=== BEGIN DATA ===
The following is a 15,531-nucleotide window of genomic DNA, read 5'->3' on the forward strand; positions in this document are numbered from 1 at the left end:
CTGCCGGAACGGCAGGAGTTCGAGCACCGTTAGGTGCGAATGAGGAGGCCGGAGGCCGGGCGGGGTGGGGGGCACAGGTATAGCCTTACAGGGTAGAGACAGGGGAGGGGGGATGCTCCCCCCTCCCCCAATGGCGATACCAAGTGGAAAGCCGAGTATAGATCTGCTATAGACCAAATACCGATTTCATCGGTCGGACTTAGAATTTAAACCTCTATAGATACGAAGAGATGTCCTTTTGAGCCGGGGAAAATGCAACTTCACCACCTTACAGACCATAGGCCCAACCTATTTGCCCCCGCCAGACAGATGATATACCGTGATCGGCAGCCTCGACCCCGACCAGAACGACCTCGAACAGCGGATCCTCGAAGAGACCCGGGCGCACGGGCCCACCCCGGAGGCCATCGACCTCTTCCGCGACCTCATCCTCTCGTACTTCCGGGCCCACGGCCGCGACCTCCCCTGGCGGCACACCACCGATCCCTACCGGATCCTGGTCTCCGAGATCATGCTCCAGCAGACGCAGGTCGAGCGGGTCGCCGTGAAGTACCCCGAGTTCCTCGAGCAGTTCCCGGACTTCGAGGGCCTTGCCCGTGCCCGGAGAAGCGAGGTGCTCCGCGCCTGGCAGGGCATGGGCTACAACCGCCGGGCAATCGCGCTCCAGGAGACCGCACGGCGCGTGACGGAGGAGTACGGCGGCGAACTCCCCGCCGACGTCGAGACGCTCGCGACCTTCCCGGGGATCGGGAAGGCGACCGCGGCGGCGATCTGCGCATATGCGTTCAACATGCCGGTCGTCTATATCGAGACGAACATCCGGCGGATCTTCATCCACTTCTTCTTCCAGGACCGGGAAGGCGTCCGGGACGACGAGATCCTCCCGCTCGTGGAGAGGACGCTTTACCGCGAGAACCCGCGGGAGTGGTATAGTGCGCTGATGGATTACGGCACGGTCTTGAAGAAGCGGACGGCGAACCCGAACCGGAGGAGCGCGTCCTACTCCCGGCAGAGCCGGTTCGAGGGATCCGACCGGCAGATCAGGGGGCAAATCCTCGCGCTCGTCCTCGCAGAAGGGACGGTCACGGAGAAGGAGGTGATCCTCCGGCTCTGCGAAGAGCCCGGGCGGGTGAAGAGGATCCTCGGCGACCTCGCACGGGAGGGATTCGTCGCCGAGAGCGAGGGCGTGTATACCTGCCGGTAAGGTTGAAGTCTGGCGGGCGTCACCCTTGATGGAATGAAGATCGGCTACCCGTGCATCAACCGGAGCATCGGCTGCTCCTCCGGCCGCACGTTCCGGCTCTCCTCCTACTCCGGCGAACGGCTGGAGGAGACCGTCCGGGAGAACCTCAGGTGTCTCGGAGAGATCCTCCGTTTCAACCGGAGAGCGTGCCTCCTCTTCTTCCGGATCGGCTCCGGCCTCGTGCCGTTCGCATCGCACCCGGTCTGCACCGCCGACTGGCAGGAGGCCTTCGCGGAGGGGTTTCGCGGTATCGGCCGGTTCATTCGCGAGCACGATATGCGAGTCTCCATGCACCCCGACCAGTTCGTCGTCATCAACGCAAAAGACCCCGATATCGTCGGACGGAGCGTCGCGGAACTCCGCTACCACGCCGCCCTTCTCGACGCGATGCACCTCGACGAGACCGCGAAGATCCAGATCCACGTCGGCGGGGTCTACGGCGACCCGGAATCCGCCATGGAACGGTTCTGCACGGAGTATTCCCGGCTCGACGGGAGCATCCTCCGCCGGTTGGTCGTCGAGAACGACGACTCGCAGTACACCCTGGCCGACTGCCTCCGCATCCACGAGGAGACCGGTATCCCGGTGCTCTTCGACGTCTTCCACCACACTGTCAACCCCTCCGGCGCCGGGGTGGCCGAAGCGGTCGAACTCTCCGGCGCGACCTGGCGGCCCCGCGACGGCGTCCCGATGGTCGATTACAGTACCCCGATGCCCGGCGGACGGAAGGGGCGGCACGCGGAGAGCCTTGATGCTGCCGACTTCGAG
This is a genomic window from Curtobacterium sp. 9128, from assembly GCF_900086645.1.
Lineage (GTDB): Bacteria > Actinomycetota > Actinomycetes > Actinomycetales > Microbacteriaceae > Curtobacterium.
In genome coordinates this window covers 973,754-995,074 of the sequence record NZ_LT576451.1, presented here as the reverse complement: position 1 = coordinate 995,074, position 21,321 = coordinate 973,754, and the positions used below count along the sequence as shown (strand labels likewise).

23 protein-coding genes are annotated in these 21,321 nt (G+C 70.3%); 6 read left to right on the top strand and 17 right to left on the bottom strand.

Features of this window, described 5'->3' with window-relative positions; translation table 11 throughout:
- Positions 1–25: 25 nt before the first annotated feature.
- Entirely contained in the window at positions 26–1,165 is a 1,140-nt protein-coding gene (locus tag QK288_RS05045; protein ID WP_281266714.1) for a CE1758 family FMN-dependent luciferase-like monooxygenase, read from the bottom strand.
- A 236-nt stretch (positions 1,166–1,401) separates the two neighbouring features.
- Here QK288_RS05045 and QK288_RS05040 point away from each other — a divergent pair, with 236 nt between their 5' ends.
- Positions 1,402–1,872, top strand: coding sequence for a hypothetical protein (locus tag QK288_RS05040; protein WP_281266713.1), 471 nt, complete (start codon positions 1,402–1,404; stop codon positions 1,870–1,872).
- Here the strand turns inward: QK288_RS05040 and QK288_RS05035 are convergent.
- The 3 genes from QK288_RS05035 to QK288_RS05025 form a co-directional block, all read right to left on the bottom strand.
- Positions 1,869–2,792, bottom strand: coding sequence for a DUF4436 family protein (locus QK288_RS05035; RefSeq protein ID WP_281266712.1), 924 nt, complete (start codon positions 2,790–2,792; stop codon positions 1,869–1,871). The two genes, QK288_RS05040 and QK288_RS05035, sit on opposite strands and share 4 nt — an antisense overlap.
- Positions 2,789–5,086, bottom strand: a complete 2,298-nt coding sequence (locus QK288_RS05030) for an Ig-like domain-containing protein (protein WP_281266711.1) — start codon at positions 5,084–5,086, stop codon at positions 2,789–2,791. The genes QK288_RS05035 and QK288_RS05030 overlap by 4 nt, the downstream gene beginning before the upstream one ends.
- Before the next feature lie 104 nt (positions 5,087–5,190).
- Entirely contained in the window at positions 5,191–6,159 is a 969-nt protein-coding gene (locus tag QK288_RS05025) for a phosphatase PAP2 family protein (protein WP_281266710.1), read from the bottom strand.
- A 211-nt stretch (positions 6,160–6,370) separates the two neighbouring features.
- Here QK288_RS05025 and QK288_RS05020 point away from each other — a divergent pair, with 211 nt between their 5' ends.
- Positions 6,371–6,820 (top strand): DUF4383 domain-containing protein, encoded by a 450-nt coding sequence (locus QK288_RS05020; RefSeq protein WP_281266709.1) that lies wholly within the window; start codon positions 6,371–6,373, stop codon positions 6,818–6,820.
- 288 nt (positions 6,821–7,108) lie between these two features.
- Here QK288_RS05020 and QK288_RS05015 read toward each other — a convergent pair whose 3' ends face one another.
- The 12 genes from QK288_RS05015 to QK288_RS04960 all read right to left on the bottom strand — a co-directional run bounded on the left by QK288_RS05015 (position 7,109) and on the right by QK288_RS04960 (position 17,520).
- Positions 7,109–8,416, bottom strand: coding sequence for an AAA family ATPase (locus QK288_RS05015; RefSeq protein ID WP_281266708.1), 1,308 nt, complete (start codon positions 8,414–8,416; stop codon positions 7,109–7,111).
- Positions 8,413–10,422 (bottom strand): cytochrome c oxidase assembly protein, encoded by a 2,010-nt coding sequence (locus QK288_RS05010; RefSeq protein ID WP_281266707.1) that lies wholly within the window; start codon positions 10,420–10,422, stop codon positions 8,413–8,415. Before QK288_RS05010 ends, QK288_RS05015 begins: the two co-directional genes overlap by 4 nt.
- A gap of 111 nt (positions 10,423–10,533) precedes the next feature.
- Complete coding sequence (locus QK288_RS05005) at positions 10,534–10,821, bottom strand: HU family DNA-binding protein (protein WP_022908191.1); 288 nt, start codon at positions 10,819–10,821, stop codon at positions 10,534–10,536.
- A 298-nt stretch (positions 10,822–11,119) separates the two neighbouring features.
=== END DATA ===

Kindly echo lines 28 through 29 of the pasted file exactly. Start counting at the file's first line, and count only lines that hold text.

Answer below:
- Complete coding sequence (locus QK288_RS05005) at positions 10,534–10,821, bottom strand: HU family DNA-binding protein (protein WP_022908191.1); 288 nt, start codon at positions 10,819–10,821, stop codon at positions 10,534–10,536.
- A 298-nt stretch (positions 10,822–11,119) separates the two neighbouring features.